This paper explores the hidden ontological fallacies targeting our perception of objectivity that the visualisation of information often subtly introduces to us - sometime on purpose, sometimes not.
produced by: Valerio Viperino
For a more pleasing reading experience a pdf version of this research is available here: https://vvzen.github.io/assets/research/data-is-not-information.pdf
Introduction : nature of this paper and aims
My personal aim with this research project is to slightly lift “the Veil of Maya” often covering modern approaches to Data Visualisation - a new discipline whom informative possibilities I believe still need to be adequately explored. My hope is to wipe the shimmering glitter overlaying data visualisation in order to identify when a digital realism is possible and when instead visualisations obfuscate and reinterpret reality, instead of clarifying it. I do hope Schopenhauer will forgive my attempts in this direction, because sometimes there won’t be much to see once this veil will be removed - which may not be exactly what he planned for.
As a personal inclination, I will also avoid as much as possible the use of unnecessary academic jargon, as a matter of fact I do believe that precision and clarity of language should go always together, and that language is inherently complex and ambiguous by itself so that we don’t need to further tangle up things.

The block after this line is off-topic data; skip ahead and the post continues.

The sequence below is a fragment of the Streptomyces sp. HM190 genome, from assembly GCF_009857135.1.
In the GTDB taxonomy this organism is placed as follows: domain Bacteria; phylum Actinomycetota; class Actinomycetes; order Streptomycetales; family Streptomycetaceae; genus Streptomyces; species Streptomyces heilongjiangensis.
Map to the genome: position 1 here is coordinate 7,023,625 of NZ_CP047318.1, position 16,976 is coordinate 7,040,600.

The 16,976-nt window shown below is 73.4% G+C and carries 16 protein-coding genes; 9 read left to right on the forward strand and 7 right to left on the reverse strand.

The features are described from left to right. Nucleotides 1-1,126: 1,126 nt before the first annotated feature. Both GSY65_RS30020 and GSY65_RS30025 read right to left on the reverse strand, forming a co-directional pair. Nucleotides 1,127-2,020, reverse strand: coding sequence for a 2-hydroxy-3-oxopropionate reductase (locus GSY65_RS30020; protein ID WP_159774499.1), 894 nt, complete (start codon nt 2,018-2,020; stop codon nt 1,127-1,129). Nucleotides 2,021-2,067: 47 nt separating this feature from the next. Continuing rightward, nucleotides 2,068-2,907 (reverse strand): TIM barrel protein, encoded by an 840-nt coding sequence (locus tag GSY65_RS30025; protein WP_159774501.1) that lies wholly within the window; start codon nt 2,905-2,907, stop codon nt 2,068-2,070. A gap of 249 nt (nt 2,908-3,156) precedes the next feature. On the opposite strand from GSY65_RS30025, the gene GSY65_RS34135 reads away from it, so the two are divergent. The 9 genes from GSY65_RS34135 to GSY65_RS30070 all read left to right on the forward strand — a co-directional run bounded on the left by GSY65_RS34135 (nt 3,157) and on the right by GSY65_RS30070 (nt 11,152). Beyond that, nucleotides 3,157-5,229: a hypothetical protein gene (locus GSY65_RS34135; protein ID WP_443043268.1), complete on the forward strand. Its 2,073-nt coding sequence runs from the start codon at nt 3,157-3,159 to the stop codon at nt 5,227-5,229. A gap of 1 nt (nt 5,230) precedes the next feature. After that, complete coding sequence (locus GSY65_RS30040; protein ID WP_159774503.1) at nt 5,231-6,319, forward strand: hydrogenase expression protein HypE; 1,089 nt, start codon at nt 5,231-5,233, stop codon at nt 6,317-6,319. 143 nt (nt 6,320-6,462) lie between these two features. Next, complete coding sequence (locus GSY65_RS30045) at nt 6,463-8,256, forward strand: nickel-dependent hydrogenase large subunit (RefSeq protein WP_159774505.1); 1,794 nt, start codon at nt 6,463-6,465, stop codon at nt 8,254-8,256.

Somebody once said that “the limits of my language mean the limits of my world” (1) - and he turned out to be a pretty good philosopher - so I would love to define every single word that I will utilise so that I could share a common world with the reader, but given the extent of the task I will do my best to just disclose one concept at a time.
The main philosophical framework that I will rely upon in this exploration is the one set forth by Luciano Floridi (2), from which I have drawn the key concepts that follow, with the short premise that this research is not a inherently philosophical one - since I’m neither a proper philosopher nor I will ever be as good as Floridi in explaining philosophy; nonetheless, I think that a proper investigation of the forementioned issues can only be possible thanks to the analytical blade that philosophers have been sharpening for us for so many centuries.
Finally, if you’re still undecided on which pair of glasses to wear in order to read through this paper, I suggest reaching for the ones with the label “art” - not because this is an artwork that will leave you utterly astounded, but because the “art” label is the one which will allow us to play with and investigate different enquiries without requiring an extended and specialised understanding in the field, and will help us navigating diagonally through different points of view.
Think of this research as going to a museum without knowing much of the paintings/painters that will be hosted there, but still being able to watch the paints and come out with some vivid (and possibly positive) impressions about what you saw.
Conceptual preparation for handling digital data
There’s no data visualisation without data, and no gathering of data without some kind of privacy concerns: today’s digital privacy is defined by the data we choose or choose not to share, a large amount of it constantly flowing through our smartphones. Since privacy is such an important issue in order to understand when a digital realism is possible, in this chapter I will briefly expose the concepts of hyper-history and transdiegetic in order to prepare the ground for the analysis of data and privacy in the digital age.
When analysing our relationship with information-communication technologies (which include also the forementioned smartphones), Floridi envisages three stages of how we humans live: pre-history, history, hyper-history.